Direct Entry Programme launched

This article appears in the April 2014 edition of the College newsletter.

​The College of Policing launched a new recruitment programme last week to bring people with more diverse backgrounds and different perspectives into policing.

In a first for the service in England and Wales, the Direct Entry programme will see 20 experienced leaders from the private, public and third sectors join policing as superintendents.

The seven police forces taking part in the programme will recruit for the posts throughout April and May, with successful applicants starting work in November.

Superintendent Nicola Dale, who leads the programme for the College of Policing, said:

"Traditionally people have come through the police service and gone up through the ranks. This programme allows us to bring in whole new ways of thinking and innovation.

"Superintendents have worked hard to get to this rank, but these people will also have worked hard in a different working sphere. So that we get the best out of successful candidates' experience, we'll support them through an 18-month development course which will equip them with the skills they need to excel within policing.

"We are mindful that there are people within the service who see this as a threat, but there is plenty of room for the Direct Entry superintendents without impacting on promotions internally. None of the forces involved wants to close the door for their internal leaders. As part of the programme, we will be seeking changes to regulations to put Direct Entry superintendents on probation, which will allow us to remove candidates who don't show the necessary ability."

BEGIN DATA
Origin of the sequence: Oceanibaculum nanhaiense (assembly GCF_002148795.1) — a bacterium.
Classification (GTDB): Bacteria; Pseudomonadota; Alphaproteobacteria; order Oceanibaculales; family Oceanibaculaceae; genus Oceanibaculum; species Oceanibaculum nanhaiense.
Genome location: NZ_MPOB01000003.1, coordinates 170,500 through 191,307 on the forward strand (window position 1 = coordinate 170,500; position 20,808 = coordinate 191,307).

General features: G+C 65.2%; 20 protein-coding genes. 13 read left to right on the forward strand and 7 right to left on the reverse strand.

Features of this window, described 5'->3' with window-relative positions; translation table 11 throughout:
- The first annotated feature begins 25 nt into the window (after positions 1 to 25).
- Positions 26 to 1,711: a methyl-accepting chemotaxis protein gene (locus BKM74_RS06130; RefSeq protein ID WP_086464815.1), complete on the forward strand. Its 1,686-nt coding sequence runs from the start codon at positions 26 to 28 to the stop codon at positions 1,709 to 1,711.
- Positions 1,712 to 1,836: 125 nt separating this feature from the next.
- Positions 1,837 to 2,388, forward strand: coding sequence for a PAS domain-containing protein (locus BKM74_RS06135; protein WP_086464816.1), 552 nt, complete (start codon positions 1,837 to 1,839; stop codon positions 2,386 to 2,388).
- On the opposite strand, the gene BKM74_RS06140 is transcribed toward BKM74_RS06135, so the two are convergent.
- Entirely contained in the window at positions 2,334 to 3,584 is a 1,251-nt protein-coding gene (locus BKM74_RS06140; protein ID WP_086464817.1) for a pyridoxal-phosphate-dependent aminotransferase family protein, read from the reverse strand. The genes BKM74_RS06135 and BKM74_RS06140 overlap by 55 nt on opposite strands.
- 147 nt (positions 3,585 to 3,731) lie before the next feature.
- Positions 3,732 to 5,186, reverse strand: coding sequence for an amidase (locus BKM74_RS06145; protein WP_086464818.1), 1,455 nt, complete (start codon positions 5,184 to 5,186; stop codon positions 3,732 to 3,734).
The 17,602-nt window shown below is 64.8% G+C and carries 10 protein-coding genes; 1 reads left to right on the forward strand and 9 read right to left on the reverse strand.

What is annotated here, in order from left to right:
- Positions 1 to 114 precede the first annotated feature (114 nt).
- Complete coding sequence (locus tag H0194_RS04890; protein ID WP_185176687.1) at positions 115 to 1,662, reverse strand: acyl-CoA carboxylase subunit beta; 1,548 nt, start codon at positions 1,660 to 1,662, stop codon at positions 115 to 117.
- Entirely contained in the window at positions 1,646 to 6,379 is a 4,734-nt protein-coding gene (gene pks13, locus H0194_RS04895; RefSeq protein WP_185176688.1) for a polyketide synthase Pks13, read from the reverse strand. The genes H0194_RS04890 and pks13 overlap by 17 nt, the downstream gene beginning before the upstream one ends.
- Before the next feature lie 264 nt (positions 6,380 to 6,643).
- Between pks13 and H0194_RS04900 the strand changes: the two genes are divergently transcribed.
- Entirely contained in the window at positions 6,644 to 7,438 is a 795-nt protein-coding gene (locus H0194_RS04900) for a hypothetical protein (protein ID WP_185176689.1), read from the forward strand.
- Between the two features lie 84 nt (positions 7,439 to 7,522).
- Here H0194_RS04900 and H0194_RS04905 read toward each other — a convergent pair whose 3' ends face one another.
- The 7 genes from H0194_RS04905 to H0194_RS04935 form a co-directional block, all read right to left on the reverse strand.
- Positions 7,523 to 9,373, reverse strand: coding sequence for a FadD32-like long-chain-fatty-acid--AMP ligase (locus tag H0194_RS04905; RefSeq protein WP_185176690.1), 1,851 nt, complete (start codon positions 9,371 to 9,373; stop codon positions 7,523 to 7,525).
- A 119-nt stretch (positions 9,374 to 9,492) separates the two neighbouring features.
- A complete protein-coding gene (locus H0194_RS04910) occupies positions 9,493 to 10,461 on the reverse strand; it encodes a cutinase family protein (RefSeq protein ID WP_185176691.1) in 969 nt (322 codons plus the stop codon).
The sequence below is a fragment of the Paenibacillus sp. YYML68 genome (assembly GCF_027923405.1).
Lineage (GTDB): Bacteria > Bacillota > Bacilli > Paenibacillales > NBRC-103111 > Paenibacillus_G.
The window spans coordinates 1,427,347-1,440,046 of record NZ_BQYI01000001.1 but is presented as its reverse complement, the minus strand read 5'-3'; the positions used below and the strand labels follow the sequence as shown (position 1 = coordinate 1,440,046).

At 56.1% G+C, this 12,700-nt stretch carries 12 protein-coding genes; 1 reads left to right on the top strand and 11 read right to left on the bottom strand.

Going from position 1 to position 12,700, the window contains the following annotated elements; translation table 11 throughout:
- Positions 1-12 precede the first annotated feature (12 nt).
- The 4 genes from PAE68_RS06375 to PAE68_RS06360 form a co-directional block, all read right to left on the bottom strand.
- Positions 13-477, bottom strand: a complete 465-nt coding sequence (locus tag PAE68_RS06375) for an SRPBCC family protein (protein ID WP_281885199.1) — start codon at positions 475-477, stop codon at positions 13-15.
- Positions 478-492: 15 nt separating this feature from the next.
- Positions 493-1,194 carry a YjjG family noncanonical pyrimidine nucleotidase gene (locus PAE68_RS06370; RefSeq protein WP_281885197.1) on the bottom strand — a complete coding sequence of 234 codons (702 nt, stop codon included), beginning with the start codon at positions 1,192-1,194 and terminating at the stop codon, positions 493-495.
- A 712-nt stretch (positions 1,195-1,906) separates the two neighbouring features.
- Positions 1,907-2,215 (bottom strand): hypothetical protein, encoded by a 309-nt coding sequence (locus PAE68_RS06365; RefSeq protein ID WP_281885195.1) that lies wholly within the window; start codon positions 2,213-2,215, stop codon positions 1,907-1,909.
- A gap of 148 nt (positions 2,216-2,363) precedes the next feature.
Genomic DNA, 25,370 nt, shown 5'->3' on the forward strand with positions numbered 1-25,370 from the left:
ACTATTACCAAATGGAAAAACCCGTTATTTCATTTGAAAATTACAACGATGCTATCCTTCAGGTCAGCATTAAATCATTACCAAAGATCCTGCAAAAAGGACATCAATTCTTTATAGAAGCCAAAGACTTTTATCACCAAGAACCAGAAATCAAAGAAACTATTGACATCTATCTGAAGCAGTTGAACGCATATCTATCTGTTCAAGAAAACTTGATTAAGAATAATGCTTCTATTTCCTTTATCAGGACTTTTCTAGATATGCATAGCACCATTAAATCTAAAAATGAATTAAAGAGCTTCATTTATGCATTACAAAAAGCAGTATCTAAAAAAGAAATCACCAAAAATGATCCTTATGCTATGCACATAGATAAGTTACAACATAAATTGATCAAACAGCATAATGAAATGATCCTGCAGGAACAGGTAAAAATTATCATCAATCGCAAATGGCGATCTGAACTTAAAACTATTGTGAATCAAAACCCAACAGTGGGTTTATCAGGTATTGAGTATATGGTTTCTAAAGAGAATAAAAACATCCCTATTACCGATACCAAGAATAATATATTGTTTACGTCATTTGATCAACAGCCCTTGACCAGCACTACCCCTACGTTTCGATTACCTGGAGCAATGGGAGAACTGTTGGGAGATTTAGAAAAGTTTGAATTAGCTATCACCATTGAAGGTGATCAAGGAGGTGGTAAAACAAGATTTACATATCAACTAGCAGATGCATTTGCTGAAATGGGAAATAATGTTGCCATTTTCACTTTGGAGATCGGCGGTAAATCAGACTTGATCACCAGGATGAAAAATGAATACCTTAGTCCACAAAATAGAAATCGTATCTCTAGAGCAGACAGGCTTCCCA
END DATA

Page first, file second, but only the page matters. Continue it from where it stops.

Gavin Thomas, vice president of the Police Superintendent's Association of England and Wales, said:

"I see this programme having the potential to complement the great talent and leadership already in the service, and we are always keen to embrace new ideas and perspectives from outside the service. We were initially concerned about new candidates coming into the force without grounding in operational policing. I know the College of Policing are aware of those concerns and working hard to alleviate them.

"Diversity among senior policing is not great at the moment, and this could be one of the ways of improving that."

The police forces recruiting for superintendents at Direct Entry are Avon and Somerset, British Transport Police, City of London, Metropolitan Police, North Yorkshire, Sussex and West Yorkshire.

You can read more information on the Direct Entry programme page.

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